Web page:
As an aside, it still doesn’t look like supply has caught up enough for demand for greeniums to disappear, although we can argue that a better balance between the two could have allowed secondary factors to play a more significant role. For now, liquidity is a key driver of day-to-day greenium changes. It is notable that a change in market regime characterised by higher volatility and less generous liquidity conditions has upended the way many markets behave; green bonds are no exception.
Masked by volatile Supra issuance, overall EUR denominated SSA ESG supply is still gaining traction
Germany and likely Belgium are the next large eurozone sovereign issuers that will become active in the green bond space. Germany has just kicked off investor meetings for the upcoming launch of a new 5Y green bond via syndication which should take place in September.
Markets are also still awaiting Belgium’s new green bond which had been flagged in the funding outlook, and given the issuer's typical pattern it also looks likely to come in September. It is anticipated that the new green bond could again be a 15Y following up on the existing 2033 maturity, which was launched in 2018, but also only reopened this month in a small scale. The eventual maturity will probably only be decided after gauging where investor demand lies.
Year-to-date EUR sovereign green issuance stands close to €30bn, compared to €35bn In 2021
The two aforementioned deals would likely already constitute close to €10bn of new green EUR sovereign issuance for September. While alone that's still behind what has been observed in the previous two years, it appears to follow a seasonal pattern where activity notably picks up after the summer. Year-to-date EUR sovereign green issuance stands close to €30bn, only somewhat lower than the €35bn at a similar stage last year and eventually a total of more than €61bn for 2021. But the EUR green sovereign market has only started to mature over the past few years with new major eurozone issuers entering the market with prominent deals, Italy and Spain in 2021 and Austria only this year.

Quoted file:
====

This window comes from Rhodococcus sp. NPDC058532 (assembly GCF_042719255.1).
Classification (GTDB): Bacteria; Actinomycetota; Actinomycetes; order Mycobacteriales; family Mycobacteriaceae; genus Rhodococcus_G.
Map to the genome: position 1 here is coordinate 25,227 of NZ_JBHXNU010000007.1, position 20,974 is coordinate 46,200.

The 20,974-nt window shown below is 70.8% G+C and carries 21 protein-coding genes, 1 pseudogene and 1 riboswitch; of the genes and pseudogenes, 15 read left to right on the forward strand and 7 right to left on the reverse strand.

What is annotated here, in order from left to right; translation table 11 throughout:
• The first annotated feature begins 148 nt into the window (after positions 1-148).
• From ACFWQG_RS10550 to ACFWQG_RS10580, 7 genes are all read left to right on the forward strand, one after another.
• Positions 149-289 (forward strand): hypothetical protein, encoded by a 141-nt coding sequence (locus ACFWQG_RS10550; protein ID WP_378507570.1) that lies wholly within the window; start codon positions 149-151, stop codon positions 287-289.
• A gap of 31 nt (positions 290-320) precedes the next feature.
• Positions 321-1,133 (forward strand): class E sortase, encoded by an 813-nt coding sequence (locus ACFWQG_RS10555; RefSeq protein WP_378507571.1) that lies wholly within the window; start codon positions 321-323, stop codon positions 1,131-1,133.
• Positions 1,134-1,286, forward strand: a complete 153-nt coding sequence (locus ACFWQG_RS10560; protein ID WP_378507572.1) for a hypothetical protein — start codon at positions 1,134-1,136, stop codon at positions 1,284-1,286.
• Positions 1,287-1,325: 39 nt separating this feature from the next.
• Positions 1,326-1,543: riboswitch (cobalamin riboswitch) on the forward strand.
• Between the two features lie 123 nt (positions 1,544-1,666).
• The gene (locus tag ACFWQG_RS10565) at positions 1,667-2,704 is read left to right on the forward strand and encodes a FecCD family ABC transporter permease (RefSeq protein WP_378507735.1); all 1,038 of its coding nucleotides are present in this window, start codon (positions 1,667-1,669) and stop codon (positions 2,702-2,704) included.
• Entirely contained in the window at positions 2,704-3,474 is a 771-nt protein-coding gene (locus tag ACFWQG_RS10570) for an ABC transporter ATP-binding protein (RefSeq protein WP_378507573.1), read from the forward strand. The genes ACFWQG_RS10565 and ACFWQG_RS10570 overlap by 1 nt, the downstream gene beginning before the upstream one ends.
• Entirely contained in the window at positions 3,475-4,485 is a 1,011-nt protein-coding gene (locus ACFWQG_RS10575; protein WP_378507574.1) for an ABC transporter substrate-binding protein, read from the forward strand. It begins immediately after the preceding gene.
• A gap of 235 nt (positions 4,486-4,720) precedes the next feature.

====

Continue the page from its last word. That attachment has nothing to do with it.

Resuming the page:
EUR sovereign green issuance pattern still marked by prominent deals
Wider sovereign-related and supranational ESG issuance (excluding aforementioned central government bonds) currently stands at nearly €80bn year to date. €112bn had been issued at the same stage last year, and in total eventually more than €150bn.
Year-to-date EUR SSA ESG issuance currently stands at €80bn, compared to €112bn in 2021
However, social bond issuance over the course of the pandemic particularly led to some distortion of the headline figure given the prominent role of the EU’s SURE programme. It alone raised close to €92bn over a brief timespan from late 2020 to early 2021. This masks an underlying trend where especially green issuance has steadily increased. The EU is of course also a driver of green issuance - we've had the NGEU since last year. That should last longer than the SURE programme,
The EU issued €50bn for the NGEU in the first half of 2022 and has flagged another €50bn for the second. Of the amount issued so far €16bn has been in green bonds, thus slightly more than 32%. This is slightly ahead of the 30% which the EU has still flagged as a funding share for green bonds.
EUR denominated SSA ESG issuance
There's a chance that this year's green sovereign and SSA issuance will outweigh that of previous years but it seems the phase of rapid acceleration seems to be over. Lower, or at least slower growth in supply comes as greeniums shrink and display greater volatility. There is still a case to be made for demand exceeding supply in the long run but the past few months have proven that general market conditions matter. In phases of low market liquidity, a steady greenium can no longer be taken for granted.